This weekend was a deceivingly busy one in the NFL. First and foremost, Jay Cutler and Josh McDaniels stole the spotlight. They are currently turning the Mile High City into the set of a bad soap opera, and the NFL media is eating it up with a spoon in this time of pre-draft lull. So why should you care? Because they could be indirectly foiling the Texans’ draft strategy.
What could previously be described as a tiff in Denver has spiraled into a full blown game of chicken. Jay Cutler has formally asked for a trade from the Denver Broncos after a sit-down with new Head Coach Josh McDaniels. This is the culmination of a dispute between the two that originated when McDaniels attempted to trade Cutler for Matt Cassel. Cutler now claims that he can no longer trust McDaniels and thus cannot (or does not want to) play for the Broncos.
This is a divisive issue. Some fans feel that Cutler is being a baby and McDaniels was in the right because no one is above being traded, while others feel that McDaniels hasn’t shown a lot of integrity through the whole endeavor. I personally feel that neither is more wrong than the other because even though McDaniels was the catalyst, both men are equally to blame for escalating the situation. No matter who you blame, however, the notion that McDaniels has shown an absence of intelligence in the way he’s handled the situation is difficult to dispute.
McDaniels comes from the Belichick coaching tree, so he is trying to employ the same dictatorial tactics as his mentor. He’s not the only one to attempt this course of action; Romeo Crennel, Charlie Weiss and Eric Mangini have all tried to emulate their former tutor with less than stellar results. McDaniels is trying to step in to control his surroundings, but the problem that he failed to recognize is that Belichick gets away with running the Patriots the way he does because of one reason--winning.
As a brand new coach with little experience, McDaniels simply doesn’t have much leverage. Here’s the simple truth, whether you hate Jay Cutler or not: He’s got an amazing amount of talent and produces on the field, so some team will gladly give him a starting gig. You can’t say the same thing for McDaniels, because if he crashes and burns in Denver it is possible he’ll never get a chance to be a head coach in the NFL again. Denver's offense wasn't the problem last year; their atrocious defense was. So if the Broncos trade Cutler, they'll have to fix the defense AND hope to find a new QB just as good (but preferably better) than Jay Cutler. McDaniels' best course of action is to simply tell Cutler what he wants to hear, and once he wins over some fans by actually tallying some victories, then he can take the kind of stance he’s taking now. In McDaniels' defense, though, Bus Cook, who is Cutler’s agent, seems to be at the center of this and he has a history of involvement of contentious situations (see, e.g., Brett Favre).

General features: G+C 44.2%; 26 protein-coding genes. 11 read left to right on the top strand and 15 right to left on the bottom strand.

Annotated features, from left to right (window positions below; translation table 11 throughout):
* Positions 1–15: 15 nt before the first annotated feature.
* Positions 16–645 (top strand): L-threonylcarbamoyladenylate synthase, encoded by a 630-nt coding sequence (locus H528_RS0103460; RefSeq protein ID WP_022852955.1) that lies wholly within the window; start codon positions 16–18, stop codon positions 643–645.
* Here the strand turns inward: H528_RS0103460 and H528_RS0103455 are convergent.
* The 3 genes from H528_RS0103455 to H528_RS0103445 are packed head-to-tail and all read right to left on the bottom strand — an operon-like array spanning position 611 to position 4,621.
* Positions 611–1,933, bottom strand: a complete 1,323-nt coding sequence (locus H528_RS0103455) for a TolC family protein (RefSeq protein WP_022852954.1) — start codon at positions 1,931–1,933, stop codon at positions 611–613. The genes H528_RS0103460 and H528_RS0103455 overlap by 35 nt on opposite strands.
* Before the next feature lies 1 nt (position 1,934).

My rant aside, the key takeaway is that if Cutlergate can’t be resolved, Denver might end up trading him. Pat Bowlen publicly stated that a trade is possible, and when owners say things like that, you have to reclassify trade rumors as trade possibilities. That provides one more QB for teams that need one. That’s half of the problem as it pertains to the Texans. The other half originated from another QB, although as opposed to the previously stated situation, this other QB's involvement was not akin to a child holding his breath until he gets his way.
Josh Freeman is rocketing up draft boards because of his good Combine performance and stellar Pro Day on March 12th. Freeman is the biggest QB in the draft and has the arm to match, but until recently, Matthew Stafford and Mark Sanchez were considered the cream of the crop of QB prospects in this year’s draft class. Freeman has at least made it a three horse race, as evident by the fact that the quarterback coaches of Tampa Bay, Detroit, Minnesota, Seattle, and St. Louis were all in attendance to see Freeman work out. The Jets' Offensive Coordinator, Brian Schottenheimer, held a private work out with Freeman today, and both General Manager Mike Tannenbaum and Head Coach Rex Ryan will join them tomorrow. Also, the Jaguars quarterback coach will hold another private workout for Freeman next Monday.
All of this is bad news to Texans fans who were in favor of a trade down. As I stated before, I thought our best shot to accomplish such a trade was to entice a team like Tampa or Detroit to leapfrog the Jets at 17 in order to snag Mark Sanchez, who I speculated was going to be the only viable QB choice left. Now it seems as if the pool of feasible top-tier QBs (potentially) available on Draft Day has grown from two to four. I would be shocked if more than two QBs will be selected before the Texans are on the clock with the 15th pick, and if Cutler is available via trade, our leverage for a trade would likely be gone. Suddenly, it’s in the Texans’ best interest for Cutler and McDaniels to kiss and make nice.